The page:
Silverleaf Investments has received approval for a significant development of the former police and justice complex in Henderson Street, as well as for the development of the Mannings building, and another application by them is on the table for a six storey addition to the Woolstores shopping centre site, so they are major players in Fremantle.

What Fremantle Council cannot permit to happen is that developers keep getting away with not completing buildings to the specifications in the planning approval, as this is becoming a common occurrence.

One way of getting buildings completed is by putting a stop on the commencement of any other future development by the same developers until they have completed the previous one to the satisfaction of planning staff. Get on with it!

Roel Loopers

WOOLSTORES DEVELOPMENT INFO SESSION TOMORROW!

Posted in architecture, city of fremantle, development, Uncategorized by freoview on August 1, 2018

 

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An info session about the proposed Woolstores development will be held tomorrow, Thursday August 2 at 5.30pm at the City of Fremantle offices at Fremantle Oval.

Community members can see the floor plans and talk to CoF planning staff about the proposal.

Roel Loopers

DOES ECONOMIC REALITY DEMAND FREMANTLE DEVELOPMENT PRAGMATISM?

 

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The latest development proposal by Silverleaf Investments for the Fremantle Woolstores shopping centre site was released last week and has already received criticism that it is boring and ugly, so where from here? I have been thinking long and hard about this conundrum, so here my thoughts.

I agree that this proposal is yet again not for an outstanding iconic building of exceptional design, but I also believe we need to be pragmatic about this if we want the current eyesore to disappear.

From past proposals we can deduct that it is highly unlikely that Silverleaf will ever build and iconic building in Fremantle. Great architecture and aesthetics don’t appear to be a priority for the company, so should Fremantle Council reject this latest proposal as well, or should they approve it so we just can get on with it, because Fremantle desperately needs development in that run down inner east of the CBD?

I believe that the development of the Woolstores, Spotlight site and Hilton Doubletree hotel, together with the Kings Square redevelopment are part of the critical mass to turn Fremantle’s economic, retail, tourism and hospitality fortunes around and attract many more people to our city. If that is the case the community unfortunately will have to compromise on the aesthetics, or we’ll end up with the Woolstores ugliness for another 2-3 decades.

Silverleaf director Gerard O’Brien told me at the FREO NOW launch on Friday that Coles will leave if the shopping centre is not developed, and that Target will also close its doors. Fremantle cannot afford to let that happen, I believe.

The proposed six storey addition is in my opinion not great but not an eyesore, and it would definitely be an improvement to what is there at present. So maybe the reality that Fremantle does not have the luxury of being too picky, because we desperately need development, should be part of more pragmatic decision making.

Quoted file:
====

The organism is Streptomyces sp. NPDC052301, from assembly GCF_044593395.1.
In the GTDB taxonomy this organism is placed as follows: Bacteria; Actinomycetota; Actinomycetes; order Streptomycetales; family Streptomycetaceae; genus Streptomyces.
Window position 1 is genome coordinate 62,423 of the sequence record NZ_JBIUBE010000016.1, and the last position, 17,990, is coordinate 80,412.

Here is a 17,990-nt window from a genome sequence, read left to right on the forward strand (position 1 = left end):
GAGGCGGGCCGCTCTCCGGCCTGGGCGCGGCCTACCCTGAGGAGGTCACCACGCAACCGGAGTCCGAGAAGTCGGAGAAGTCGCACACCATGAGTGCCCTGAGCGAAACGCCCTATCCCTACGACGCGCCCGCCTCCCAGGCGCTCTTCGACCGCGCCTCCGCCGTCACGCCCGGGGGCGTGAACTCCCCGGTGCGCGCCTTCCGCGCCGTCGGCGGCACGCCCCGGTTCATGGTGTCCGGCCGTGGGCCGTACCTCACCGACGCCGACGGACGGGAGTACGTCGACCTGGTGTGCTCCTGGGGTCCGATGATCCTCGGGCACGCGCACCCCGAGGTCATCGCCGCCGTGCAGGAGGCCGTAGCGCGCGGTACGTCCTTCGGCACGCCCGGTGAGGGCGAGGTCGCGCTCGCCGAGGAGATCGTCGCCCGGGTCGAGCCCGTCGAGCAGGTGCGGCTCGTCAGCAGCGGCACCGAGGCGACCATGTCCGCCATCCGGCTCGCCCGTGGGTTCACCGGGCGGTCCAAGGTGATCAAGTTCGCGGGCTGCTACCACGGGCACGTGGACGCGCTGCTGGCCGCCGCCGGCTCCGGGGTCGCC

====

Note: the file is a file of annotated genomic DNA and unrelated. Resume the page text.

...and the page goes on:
Silverleaf is a major player in Fremantle, with the exciting development of the former justice complex in Henderson Street and a new hotel there imminent, as well as the development of the Manning building in the mall and William Street, so do we want them to walk away from developing the Woolstores site because the proposal is not iconic and visually attractive enough, or do we prioritise economic necessity over aesthetic beauty in that unattractive part of the inner city?

Let’s be clear and honest that up to know all new commercial buildings approved in Fremantle over that last years are not of outstanding design quality, but for the MSC building in Cliff Street. The Myer and Queensgate buildings at Kings Square are not great architecture and neither are the LIV apartment building, or the approved Hilton hotel and Little Lane developments.

Some people who hate high buildings can be happy that the new Woolstores proposal is for only six storeys, so a lot lower than the previous proposal, that was rejected by JDAP because it lacked the architectural excellence required to receive the two storey additional discretionary height allowance.

I was worried the last few years that the Hilton Doubletree development might not go ahead, and although I have been critical about the design of the building, I am happy that the SKS group will now start on the development this year, because I strongly believe that these developments in the east CBD are critical, and once open will make a big positive difference for our struggling Freo traders.

I love outstanding modern architecture and I am disappointed that we don’t seem to attract any of that in Fremantle, but in this case I am for compromise and pragmatism, even when I know I will be heavily criticised for it by some people in our community.

I am looking forward to receiving your opinions, pro or contra, as this is a discussion we need to have.

Roel Loopers